Chapter 8: Organization Structures and Design
ORGANIZATION AS A MANAGEMENT FUNCTION
Organizing: arranges people and resources to work toward a goal
What is Organization Structure:
Organization structure: is a system of tasks, reporting relationships and communication linkages
• Structure should:
- allocate tasks through division of labour
- provide for the coordination of performance results
Organization Chart: describes the arrangement of work positions within an org.
• identifies various positions and job titles, lines of authority and comm. between them
Formal structure: is the official structure of the org.
Learn the basics of an org.'s formal structure:
• Division of work
• Supervisory relationships
• Communication channels
• Major subunits
• Levels of management
Informal structure: is the set of unofficial relationships among an org.s members
• shows who talks to who, regardless of titles and relationships
Social Network Analysis: identifies the informal structures and their embedded social relationships that are active in an
• draw with lines running from person to person according to the frequency and type of relationship maintained
• during times of change
• out‐of‐date formal structures may fail to provide the support people need to deal with new or unusual situations
• allow people to make contacts with others who can help them get things done
• sources of emotional support and friendship that satisfy important social needs
• susceptible to rumor
• carry inaccurate info.
• breed resistance to change
• divert work efforts from important objectives
• Economies of scale with efficient use of resources.
T• Task assignments consistent with expertise and training.
Departmentalization: is the process of grouping people and jobs into work units
• In‐depth training and skill development within functions. 1
• Clear career paths within functions 3 types of org.al structures
1. Functional Structures: groups people together with similar skills who perform similar tasks
• difficulties in pinpointing responsibilities for things like cost containment, product or service quality, and innovation
Functional Chimneys Problem: is a lack of communication and coordination across functions
• sense of common purpose gets lost to self‐centered and narrow viewpoints
• slows decision‐making
• harm organizational performance
2. Divisional Structures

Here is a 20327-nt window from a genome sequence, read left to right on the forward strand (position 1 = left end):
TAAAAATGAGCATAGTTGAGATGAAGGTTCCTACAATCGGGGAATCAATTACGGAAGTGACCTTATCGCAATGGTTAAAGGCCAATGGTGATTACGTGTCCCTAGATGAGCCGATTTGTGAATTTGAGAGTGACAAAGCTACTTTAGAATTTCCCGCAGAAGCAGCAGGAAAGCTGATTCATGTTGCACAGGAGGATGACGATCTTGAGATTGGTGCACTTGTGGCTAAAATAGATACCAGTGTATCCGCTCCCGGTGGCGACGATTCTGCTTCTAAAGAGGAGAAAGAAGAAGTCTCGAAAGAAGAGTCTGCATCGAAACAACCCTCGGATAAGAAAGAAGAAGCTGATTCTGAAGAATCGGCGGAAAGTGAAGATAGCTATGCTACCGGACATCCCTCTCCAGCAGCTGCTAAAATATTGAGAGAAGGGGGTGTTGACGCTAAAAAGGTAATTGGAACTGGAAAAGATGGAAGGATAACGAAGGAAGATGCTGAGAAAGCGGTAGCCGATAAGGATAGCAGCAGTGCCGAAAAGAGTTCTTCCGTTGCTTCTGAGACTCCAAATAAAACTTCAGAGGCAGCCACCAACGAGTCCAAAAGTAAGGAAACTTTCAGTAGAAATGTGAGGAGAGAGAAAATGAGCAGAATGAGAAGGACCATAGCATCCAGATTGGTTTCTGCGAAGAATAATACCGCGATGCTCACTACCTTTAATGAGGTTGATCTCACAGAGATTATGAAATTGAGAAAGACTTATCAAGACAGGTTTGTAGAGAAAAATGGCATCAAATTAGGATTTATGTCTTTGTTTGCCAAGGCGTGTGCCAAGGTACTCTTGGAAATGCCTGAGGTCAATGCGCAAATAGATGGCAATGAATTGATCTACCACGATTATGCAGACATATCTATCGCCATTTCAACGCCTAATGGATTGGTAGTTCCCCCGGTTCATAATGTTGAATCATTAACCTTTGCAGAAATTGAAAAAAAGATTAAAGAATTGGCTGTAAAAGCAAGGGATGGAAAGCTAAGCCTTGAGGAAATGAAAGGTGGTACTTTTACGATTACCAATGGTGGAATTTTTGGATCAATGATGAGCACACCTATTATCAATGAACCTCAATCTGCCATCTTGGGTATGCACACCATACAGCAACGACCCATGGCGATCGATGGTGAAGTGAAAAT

Divisional Structures: groups together people working on the same products, in the same area, with similar customers or
on the same processes
Product Structures: groups people and jobs together focused on a single product or service
Geographical Structures: groups people and jobs together performed in same location
Customer Structures: groups people and jobs together that serve the same customer or clients
Work Process: is a group of related tasks that collectively creates a valuable work product
Process Structure: groups jobs and activities together that are part of the same processes
• More flexibility in responding to environmental changes.
• Improved coordination across functional departments.
• Clear points of responsibility for product or service delivery.
• Expertise focused on specific customers, products, and regions.
• Greater ease in changing size by adding or closing down divisions.
• reduce economies of scale and increase costs through the duplication of resources and efforts across divisions
• unhealthy rivalries as divisions compete for resources and top management attention, and emphasize division needs to
the detriment of the goals of the org. as a whole
3. Matrix Structure:
Matrix Structure: combines the functional and divisional approaches to emphasize project or program teams
2 • Better cooperation across functions
• Increased flexibility in adding, removing, or changing operations to meet changing demands.
• Better customer service
• Better performance accountability through the program, product, or project managers.
• Improved strategic management
• susceptible to power struggles, as functional supervisors and team leaders vie with one another to exercise authority
• creates task confusion and conflicting work priorities
• Team meetings takes lots of time
• higher costs
HORIZONTAL ORGANIZATION STRUCTURES
Team Structures: uses permanent and temporary cross-functional teams to improve lateral relations
Cross-Functional Teams: brings member